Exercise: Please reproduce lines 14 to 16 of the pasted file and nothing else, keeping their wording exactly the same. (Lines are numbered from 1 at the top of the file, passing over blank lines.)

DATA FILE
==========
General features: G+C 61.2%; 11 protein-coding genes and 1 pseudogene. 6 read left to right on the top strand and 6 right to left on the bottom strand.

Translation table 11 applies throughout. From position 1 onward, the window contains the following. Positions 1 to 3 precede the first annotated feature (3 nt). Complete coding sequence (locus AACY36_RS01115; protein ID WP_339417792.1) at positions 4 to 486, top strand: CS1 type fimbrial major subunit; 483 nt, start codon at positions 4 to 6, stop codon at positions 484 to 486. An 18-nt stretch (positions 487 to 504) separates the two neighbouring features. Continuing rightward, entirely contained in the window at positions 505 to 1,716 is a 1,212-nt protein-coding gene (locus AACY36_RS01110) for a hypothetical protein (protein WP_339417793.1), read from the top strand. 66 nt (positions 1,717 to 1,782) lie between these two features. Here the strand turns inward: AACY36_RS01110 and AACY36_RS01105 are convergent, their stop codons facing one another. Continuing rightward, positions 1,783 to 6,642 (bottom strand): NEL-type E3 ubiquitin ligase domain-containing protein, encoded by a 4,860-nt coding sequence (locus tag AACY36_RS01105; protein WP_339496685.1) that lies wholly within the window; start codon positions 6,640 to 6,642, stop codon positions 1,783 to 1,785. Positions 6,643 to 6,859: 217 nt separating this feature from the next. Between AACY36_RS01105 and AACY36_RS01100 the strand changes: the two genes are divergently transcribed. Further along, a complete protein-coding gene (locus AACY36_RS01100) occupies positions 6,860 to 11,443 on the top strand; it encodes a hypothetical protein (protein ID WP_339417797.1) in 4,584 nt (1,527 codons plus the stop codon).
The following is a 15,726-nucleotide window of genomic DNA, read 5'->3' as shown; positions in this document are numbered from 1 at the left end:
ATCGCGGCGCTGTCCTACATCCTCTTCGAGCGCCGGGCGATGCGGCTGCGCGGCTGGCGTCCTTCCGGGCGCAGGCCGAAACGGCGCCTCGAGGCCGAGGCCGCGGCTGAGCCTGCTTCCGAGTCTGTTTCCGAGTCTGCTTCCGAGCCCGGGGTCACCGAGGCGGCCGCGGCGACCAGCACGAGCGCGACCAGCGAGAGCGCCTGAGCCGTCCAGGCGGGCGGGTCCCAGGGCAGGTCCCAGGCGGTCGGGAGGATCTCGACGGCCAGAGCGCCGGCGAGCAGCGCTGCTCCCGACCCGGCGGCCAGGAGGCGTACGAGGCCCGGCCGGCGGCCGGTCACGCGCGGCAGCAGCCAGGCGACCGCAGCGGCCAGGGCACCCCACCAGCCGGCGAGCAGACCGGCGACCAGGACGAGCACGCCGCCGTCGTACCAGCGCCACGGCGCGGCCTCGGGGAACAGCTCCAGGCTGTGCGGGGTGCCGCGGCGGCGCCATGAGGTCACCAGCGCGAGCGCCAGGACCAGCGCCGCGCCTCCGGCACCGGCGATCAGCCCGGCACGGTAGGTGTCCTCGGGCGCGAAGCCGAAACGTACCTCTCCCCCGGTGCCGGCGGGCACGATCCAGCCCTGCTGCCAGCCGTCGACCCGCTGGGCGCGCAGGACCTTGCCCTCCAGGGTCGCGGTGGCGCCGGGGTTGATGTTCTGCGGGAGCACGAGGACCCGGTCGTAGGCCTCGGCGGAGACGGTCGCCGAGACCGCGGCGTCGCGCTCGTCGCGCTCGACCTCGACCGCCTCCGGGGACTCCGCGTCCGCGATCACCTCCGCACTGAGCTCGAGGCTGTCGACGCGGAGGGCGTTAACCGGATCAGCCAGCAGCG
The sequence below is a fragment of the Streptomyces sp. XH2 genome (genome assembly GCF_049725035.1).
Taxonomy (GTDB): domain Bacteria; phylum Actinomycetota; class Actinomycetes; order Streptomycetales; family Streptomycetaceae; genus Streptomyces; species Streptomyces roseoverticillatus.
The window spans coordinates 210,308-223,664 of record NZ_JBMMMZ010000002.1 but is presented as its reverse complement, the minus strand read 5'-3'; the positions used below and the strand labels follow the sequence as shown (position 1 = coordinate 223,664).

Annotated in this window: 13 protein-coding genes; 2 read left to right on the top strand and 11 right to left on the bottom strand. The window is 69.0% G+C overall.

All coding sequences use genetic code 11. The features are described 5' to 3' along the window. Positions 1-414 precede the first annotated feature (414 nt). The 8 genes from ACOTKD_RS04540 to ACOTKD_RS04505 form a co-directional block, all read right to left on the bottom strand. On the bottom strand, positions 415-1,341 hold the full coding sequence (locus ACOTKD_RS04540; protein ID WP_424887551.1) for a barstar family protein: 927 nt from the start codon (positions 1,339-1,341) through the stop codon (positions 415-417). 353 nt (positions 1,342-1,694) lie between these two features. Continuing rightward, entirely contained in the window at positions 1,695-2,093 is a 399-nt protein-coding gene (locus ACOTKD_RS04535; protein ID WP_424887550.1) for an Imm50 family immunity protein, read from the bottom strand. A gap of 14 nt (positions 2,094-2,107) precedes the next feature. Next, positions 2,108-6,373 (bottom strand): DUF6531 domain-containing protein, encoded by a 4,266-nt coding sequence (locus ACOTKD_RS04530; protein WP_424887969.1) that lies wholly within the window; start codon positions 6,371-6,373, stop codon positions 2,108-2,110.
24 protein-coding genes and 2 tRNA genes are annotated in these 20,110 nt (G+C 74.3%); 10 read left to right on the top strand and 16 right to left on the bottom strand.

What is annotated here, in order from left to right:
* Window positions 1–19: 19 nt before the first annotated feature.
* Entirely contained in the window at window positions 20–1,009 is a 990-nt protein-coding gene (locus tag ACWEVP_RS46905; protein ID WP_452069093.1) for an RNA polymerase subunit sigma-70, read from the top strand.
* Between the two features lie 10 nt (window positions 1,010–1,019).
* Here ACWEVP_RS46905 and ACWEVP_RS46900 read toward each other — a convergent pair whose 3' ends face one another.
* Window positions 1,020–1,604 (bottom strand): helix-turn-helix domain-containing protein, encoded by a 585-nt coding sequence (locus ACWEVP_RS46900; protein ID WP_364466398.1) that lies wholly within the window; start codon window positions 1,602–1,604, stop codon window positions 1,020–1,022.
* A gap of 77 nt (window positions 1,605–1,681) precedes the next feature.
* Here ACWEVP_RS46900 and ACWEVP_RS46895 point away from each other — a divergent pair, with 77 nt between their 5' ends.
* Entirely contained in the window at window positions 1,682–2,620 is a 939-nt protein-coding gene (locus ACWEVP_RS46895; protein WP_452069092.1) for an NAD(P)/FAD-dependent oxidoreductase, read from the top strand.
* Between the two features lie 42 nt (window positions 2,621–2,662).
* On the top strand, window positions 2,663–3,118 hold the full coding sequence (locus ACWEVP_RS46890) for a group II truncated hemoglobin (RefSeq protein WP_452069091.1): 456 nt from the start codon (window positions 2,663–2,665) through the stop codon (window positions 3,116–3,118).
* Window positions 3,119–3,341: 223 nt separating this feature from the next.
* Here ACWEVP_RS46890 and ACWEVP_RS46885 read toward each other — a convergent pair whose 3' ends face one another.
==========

* Between the two features lie 10 nt (window positions 1,010–1,019).
* Here ACWEVP_RS46905 and ACWEVP_RS46900 read toward each other — a convergent pair whose 3' ends face one another.
* Window positions 1,020–1,604 (bottom strand): helix-turn-helix domain-containing protein, encoded by a 585-nt coding sequence (locus ACWEVP_RS46900; protein ID WP_364466398.1) that lies wholly within the window; start codon window positions 1,602–1,604, stop codon window positions 1,020–1,022.